the hexane soluble fraction of the alcoholic
extract inhibited the heat-labile
secretory response in animal studies.
Myroxylon balsamumHarms. 429
The hexane extract contains myristicin,
an anti-inflammatory principle,
and licarin-B and dehydro diisoeugenol
which exhibited CNS depressant
properties. The extracts of
nutmeg decreased kidney prostaglandin
levels in rats. They also inhibited
platelet aggregation (due to eugenol
and isoeugenol). The anti-inflammatory
activity observed in carrageenan-
induced oedema in rats and enhanced
vascular permeability in mice,
are attributed to myristicin present in
Mace also activates hepatic detoxification
process. Monomeric and dimeric
phenyl propanoids (myristicin, dehydro
diisoeugenol) frommace, on p.o.
administration in mice, produced suppression
of lipid peroxidation in liver.
Seeds contain about .% myristicin,
whereas volatile oil about .%.
The resorcinols, malabaricones B
and C, isolated from the seed coat
(mace) exhibited strong antibacterial
and antifungal activities. Neoplasm
inhibitors, phenylpropyl derivatives,
have been isolated from pulverized
DosageEndosperm of dried seed
(kernel of fruit)—.–. g powder.
(API, Vol. I.)
HabitatWestern Ghats, Kanara
EnglishMalabar Nutmeg, False
Nutmeg, Bombay Nutmeg, Bombay
Ku-Jaavitri. Pashupaashi (Kerala).
Siddha/TamilPathiri, Kattu Jhadi.
ActionTopically stimulant; applied
to indolent ulcers.
The fruit rind yielded diarylnonanoids
and a lignin, malabaricanol.
Leaves gave beta-sitosterol, myristic
acid and its triglyceride, trimyristin.
Fat and resin are the major constituents
of the Bombay mace. The
crude fat (Pundi oil) is used as an embrocation
The bark yields a kino.
Ripe fruits form the source of Bombay
Nutmeg and Bombay Mace, used
as adulterant ofMyristica fragrans.
DosageSeed kernel—. g powder;
oil—– drops. (CCRAS.)
SynonymM. toluiferum H. B. & K.
HabitatIndigenous to Venezuela,
Columbia and Peru;. grown in Lal
Bagh Botanic Garden (Bangalore)
and Kallar (Nilgiris).
EnglishTolu Balsam tree.
stimulant and expectorant. Used as
an ingredient in cough mixtures,
also used as an inhalant in cases of
Key applicationExternally for
poorly healing wounds, for burns,
decubitus ulcers, frost bite, ulcus
cruris, bruises caused by prostheses,
430Myrsine africana Linn.
haemorrhoids; as antibacterial, antiseptic
and antiparasitic (especially
for scabies). (German Commission
Balsam contains cinnamic acid,
benzoic acid and their esters.
Myroxylon pereiraeKolotzsch (Lal
Bagh Botanic Garden, Bangalore), is
the source of Peru Balsam. Used externally
in the form of an ointment or
tincture, as a parasiticide in scabies,
ringworm and pediculosis and for bed
sores and chilblains. It enters into suppositories
used in hemorrhoids.
HabitatOuter Himalayas from
Kashmir to Nepal and in KhasiHills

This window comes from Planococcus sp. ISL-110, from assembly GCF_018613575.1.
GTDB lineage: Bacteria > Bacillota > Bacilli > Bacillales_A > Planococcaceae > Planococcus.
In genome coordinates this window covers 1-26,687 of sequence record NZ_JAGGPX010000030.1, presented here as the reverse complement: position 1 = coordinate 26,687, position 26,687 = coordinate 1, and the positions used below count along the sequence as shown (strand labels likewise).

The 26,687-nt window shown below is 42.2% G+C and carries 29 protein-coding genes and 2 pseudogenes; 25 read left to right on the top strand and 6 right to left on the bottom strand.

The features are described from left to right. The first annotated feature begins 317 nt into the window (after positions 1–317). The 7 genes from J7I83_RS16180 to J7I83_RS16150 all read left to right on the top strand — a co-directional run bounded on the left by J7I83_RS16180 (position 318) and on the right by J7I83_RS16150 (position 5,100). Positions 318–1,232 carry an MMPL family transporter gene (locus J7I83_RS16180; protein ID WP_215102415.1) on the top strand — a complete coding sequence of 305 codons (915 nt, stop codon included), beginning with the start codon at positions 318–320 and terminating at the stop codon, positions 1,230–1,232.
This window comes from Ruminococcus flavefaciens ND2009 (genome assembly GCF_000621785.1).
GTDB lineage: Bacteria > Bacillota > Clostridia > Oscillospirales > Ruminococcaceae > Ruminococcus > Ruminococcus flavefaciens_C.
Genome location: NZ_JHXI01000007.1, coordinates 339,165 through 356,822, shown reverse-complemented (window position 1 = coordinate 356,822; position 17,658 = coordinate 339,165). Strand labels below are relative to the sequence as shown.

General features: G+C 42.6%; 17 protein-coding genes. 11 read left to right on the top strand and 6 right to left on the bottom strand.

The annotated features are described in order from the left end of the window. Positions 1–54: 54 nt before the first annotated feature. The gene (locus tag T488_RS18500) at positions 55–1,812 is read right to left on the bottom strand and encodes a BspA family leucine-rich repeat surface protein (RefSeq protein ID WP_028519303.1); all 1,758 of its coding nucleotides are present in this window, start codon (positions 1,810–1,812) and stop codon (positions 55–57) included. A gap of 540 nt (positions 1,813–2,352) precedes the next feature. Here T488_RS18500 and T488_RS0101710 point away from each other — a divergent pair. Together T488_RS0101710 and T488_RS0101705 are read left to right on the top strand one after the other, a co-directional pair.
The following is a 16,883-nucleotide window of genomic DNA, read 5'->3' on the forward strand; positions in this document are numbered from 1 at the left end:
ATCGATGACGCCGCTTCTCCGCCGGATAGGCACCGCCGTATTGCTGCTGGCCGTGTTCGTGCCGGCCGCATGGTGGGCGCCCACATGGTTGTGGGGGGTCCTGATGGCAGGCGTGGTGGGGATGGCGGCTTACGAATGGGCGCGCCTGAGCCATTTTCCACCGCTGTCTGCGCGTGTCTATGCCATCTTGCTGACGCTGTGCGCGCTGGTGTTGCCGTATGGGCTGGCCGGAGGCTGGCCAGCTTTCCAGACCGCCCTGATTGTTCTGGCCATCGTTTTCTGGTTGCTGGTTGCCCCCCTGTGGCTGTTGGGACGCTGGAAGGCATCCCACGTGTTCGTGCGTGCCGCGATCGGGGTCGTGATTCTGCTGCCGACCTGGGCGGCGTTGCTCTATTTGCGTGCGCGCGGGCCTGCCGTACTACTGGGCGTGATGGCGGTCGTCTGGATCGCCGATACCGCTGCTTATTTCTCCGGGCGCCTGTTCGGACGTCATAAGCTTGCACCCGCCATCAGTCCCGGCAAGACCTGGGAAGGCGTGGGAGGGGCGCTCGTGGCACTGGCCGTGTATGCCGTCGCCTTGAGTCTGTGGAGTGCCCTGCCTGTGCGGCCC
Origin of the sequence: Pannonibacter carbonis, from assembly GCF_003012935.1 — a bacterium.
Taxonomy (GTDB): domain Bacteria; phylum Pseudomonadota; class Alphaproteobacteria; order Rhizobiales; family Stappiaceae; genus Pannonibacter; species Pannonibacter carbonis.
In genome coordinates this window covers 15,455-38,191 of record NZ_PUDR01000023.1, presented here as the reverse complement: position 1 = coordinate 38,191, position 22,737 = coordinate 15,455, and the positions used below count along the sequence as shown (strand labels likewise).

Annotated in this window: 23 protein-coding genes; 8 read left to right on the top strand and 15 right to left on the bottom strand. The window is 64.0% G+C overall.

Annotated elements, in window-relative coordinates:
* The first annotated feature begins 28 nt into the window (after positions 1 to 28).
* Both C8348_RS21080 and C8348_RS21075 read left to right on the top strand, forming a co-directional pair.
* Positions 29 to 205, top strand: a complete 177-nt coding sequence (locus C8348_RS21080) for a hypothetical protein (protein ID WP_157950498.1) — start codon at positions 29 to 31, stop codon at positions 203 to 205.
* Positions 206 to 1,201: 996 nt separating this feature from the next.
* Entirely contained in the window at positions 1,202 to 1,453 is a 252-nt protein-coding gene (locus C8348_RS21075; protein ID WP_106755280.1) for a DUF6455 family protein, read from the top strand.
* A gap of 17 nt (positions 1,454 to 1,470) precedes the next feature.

at –, m.
(Embelia ribes is the authentic
source of Vidanga.)
FolkBebrang (Punjab), Kakhum,
Shamshaad (according to Unani
reference books, Shamshaad is
obtained from aPinaceae tree).
for the expulsion of tape worms;
also as a substitute forEmblia
ribes); antispasmodic, purgative;
used externally against ringworm
and other skin affections. Aerial
(According to Unani medicine,
the fruits of Shamshaad show
antifertility activity in females.)
Berries and seeds contain embelic
acid and quercitol (%). Embelin (%)
is present in the dried fruit. Seeds also
Seeds ofM. semiserrata Wall. contain
embelin (.%) and quercitol
Seeds ofM. capitellata Wall. contain
These related species are found in
Nepal, Bhutan, Assam and North Bengal.
HabitatCultivated in gardens
of Northwestern India and Tamil
EnglishMyrtle, Clove Myrtle,
FolkVilaayati Mehndi. Sutrasowa
(Bengal). Kulinaval (Tamil Nadu).
antimicrobial, antiparasitic. Used
for acute and chronic respiratory
tract infections, bladder conditions,
urinary infections, and worm
Key applicationAs a cough remedy.
(German Commission E.)
Theleaves contain tannins (pyrogallol
derivative), flavonoids (including
myricetin, about %, with kaempferol
and quercetin glycosides; volatile
oil containing alpha-pinene, cineole,
myrtenol, nerol, geraniol and dipentene.
Myxopyrum serratulumA.W. Hill. 431
Myrtol, a fraction of myrtenol, is
absorbed in the intestines, stimulates
the mucous membrance of the stomach
and deodorizes the breath.
Berry exhibits anti-inflammatory
activity. The aqueous and ethanolic
extracts of the leaves and branches exhibit
hypoglycaemic activity in rats.
The essential oil and myrtucommulone
B, isolated from the plant, are antibacterial
and antitubercular. (Clove
myrtle is used in Homoeopathy for
treating lung complication of pleurodynia
and dry hollow cough.)
ActionLeaves—used with clarified
butter in cough, asthma, chest
diseases; also in nervous complaints
and rheumatism. Oil extract of the
leaves is used for massage in fever,
headache and backaches.